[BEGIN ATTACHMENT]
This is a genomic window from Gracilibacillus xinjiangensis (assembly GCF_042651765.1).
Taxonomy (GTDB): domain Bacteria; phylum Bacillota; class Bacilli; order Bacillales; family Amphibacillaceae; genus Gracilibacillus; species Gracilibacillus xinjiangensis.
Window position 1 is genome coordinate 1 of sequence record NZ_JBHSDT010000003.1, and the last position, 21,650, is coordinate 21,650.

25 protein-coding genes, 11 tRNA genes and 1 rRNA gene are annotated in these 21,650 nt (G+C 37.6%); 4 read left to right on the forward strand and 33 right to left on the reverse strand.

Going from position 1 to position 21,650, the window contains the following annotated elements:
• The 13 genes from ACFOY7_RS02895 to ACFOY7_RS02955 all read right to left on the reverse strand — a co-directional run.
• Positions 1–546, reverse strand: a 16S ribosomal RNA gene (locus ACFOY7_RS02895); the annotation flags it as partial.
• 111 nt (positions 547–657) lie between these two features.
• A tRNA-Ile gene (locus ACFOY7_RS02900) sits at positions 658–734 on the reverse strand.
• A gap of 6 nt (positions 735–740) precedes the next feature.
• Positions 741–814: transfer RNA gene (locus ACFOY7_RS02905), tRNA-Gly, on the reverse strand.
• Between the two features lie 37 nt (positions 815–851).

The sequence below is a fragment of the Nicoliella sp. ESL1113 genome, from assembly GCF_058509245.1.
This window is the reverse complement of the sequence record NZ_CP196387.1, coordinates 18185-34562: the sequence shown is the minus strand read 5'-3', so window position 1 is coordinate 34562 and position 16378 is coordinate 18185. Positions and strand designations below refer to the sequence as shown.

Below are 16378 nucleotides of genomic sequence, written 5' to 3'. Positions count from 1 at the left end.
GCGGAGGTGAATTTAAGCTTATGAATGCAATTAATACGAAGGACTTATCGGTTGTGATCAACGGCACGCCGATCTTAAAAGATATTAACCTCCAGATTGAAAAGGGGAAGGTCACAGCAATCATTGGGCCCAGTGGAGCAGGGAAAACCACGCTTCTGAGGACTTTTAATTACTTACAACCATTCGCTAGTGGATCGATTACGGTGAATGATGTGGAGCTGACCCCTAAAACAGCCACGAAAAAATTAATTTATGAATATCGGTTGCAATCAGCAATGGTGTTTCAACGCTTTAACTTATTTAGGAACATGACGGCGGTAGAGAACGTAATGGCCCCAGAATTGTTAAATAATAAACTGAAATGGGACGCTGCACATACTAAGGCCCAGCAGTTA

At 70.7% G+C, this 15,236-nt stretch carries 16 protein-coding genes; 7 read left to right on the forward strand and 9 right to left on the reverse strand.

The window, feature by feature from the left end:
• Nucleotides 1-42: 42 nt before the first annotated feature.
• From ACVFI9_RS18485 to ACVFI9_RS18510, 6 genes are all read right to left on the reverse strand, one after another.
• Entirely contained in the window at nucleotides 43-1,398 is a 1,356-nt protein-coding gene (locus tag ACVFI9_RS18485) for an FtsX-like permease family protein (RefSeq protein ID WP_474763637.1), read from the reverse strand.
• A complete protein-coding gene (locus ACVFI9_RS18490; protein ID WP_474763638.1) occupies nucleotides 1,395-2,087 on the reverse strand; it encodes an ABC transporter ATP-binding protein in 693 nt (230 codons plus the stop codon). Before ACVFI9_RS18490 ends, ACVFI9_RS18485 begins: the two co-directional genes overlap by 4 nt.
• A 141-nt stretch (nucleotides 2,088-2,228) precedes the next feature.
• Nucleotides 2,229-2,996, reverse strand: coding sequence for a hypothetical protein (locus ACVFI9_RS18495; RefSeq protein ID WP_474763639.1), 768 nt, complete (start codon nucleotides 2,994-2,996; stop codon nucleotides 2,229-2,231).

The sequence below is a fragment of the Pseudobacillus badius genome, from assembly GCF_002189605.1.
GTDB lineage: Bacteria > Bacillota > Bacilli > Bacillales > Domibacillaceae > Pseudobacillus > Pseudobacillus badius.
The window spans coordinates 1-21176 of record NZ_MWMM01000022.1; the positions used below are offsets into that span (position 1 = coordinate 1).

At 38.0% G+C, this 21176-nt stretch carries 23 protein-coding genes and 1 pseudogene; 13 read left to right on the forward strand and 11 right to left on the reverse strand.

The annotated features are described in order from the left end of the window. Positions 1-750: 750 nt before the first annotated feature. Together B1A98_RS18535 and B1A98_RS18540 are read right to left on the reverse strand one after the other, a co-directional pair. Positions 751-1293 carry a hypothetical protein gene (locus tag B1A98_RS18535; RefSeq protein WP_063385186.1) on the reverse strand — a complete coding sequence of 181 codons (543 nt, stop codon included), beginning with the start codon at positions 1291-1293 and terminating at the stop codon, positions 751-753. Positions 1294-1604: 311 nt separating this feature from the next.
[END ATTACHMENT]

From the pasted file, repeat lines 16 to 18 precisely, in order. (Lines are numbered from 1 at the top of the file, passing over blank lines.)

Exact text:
GCGGAGGTGAATTTAAGCTTATGAATGCAATTAATACGAAGGACTTATCGGTTGTGATCAACGGCACGCCGATCTTAAAAGATATTAACCTCCAGATTGAAAAGGGGAAGGTCACAGCAATCATTGGGCCCAGTGGAGCAGGGAAAACCACGCTTCTGAGGACTTTTAATTACTTACAACCATTCGCTAGTGGATCGATTACGGTGAATGATGTGGAGCTGACCCCTAAAACAGCCACGAAAAAATTAATTTATGAATATCGGTTGCAATCAGCAATGGTGTTTCAACGCTTTAACTTATTTAGGAACATGACGGCGGTAGAGAACGTAATGGCCCCAGAATTGTTAAATAATAAACTGAAATGGGACGCTGCACATACTAAGGCCCAGCAGTTA

At 70.7% G+C, this 15,236-nt stretch carries 16 protein-coding genes; 7 read left to right on the forward strand and 9 right to left on the reverse strand.

The window, feature by feature from the left end: